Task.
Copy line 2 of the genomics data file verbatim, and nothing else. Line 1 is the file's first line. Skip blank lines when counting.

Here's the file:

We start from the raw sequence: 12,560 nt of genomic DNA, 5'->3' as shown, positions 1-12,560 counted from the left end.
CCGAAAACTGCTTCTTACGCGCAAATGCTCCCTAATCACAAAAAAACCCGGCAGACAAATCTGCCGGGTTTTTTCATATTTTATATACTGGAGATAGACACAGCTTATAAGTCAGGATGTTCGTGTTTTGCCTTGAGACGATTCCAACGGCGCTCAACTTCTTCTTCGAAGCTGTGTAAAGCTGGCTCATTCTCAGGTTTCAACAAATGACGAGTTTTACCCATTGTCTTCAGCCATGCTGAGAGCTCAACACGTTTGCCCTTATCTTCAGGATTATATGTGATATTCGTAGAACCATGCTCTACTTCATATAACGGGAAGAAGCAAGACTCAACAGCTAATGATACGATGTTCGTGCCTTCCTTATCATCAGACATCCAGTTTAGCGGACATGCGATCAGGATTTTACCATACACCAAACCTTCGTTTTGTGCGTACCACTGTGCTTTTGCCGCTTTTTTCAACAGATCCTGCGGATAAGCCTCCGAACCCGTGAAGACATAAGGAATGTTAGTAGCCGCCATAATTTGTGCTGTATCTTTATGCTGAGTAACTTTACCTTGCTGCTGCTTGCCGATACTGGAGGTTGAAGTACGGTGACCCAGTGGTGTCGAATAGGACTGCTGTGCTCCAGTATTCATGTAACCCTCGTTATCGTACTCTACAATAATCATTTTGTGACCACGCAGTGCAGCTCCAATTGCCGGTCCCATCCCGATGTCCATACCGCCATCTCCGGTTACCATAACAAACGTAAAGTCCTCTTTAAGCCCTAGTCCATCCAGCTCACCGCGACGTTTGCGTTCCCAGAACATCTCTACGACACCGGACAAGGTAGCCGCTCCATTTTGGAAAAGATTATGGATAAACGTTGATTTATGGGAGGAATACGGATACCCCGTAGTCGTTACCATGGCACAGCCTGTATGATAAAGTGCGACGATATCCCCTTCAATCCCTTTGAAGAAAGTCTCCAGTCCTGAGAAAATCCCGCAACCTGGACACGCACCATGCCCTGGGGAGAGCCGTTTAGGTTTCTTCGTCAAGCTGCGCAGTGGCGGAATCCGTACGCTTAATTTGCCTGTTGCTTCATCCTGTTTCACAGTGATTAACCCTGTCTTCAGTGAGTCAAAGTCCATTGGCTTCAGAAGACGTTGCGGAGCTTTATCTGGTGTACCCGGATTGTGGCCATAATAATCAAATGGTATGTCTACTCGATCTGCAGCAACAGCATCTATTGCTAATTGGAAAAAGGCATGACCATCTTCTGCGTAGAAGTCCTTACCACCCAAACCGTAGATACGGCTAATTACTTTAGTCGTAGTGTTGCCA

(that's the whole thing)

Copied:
CCGAAAACTGCTTCTTACGCGCAAATGCTCCCTAATCACAAAAAAACCCGGCAGACAAATCTGCCGGGTTTTTTCATATTTTATATACTGGAGATAGACACAGCTTATAAGTCAGGATGTTCGTGTTTTGCCTTGAGACGATTCCAACGGCGCTCAACTTCTTCTTCGAAGCTGTGTAAAGCTGGCTCATTCTCAGGTTTCAACAAATGACGAGTTTTACCCATTGTCTTCAGCCATGCTGAGAGCTCAACACGTTTGCCCTTATCTTCAGGATTATATGTGATATTCGTAGAACCATGCTCTACTTCATATAACGGGAAGAAGCAAGACTCAACAGCTAATGATACGATGTTCGTGCCTTCCTTATCATCAGACATCCAGTTTAGCGGACATGCGATCAGGATTTTACCATACACCAAACCTTCGTTTTGTGCGTACCACTGTGCTTTTGCCGCTTTTTTCAACAGATCCTGCGGATAAGCCTCCGAACCCGTGAAGACATAAGGAATGTTAGTAGCCGCCATAATTTGTGCTGTATCTTTATGCTGAGTAACTTTACCTTGCTGCTGCTTGCCGATACTGGAGGTTGAAGTACGGTGACCCAGTGGTGTCGAATAGGACTGCTGTGCTCCAGTATTCATGTAACCCTCGTTATCGTACTCTACAATAATCATTTTGTGACCACGCAGTGCAGCTCCAATTGCCGGTCCCATCCCGATGTCCATACCGCCATCTCCGGTTACCATAACAAACGTAAAGTCCTCTTTAAGCCCTAGTCCATCCAGCTCACCGCGACGTTTGCGTTCCCAGAACATCTCTACGACACCGGACAAGGTAGCCGCTCCATTTTGGAAAAGATTATGGATAAACGTTGATTTATGGGAGGAATACGGATACCCCGTAGTCGTTACCATGGCACAGCCTGTATGATAAAGTGCGACGATATCCCCTTCAATCCCTTTGAAGAAAGTCTCCAGTCCTGAGAAAATCCCGCAACCTGGACACGCACCATGCCCTGGGGAGAGCCGTTTAGGTTTCTTCGTCAAGCTGCGCAGTGGCGGAATCCGTACGCTTAATTTGCCTGTTGCTTCATCCTGTTTCACAGTGATTAACCCTGTCTTCAGTGAGTCAAAGTCCATTGGCTTCAGAAGACGTTGCGGAGCTTTATCTGGTGTACCCGGATTGTGGCCATAATAATCAAATGGTATGTCTACTCGATCTGCAGCAACAGCATCTATTGCTAATTGGAAAAAGGCATGACCATCTTCTGCGTAGAAGTCCTTACCACCCAAACCGTAGATACGGCTAATTACTTTAGTCGTAGTGTTGCCA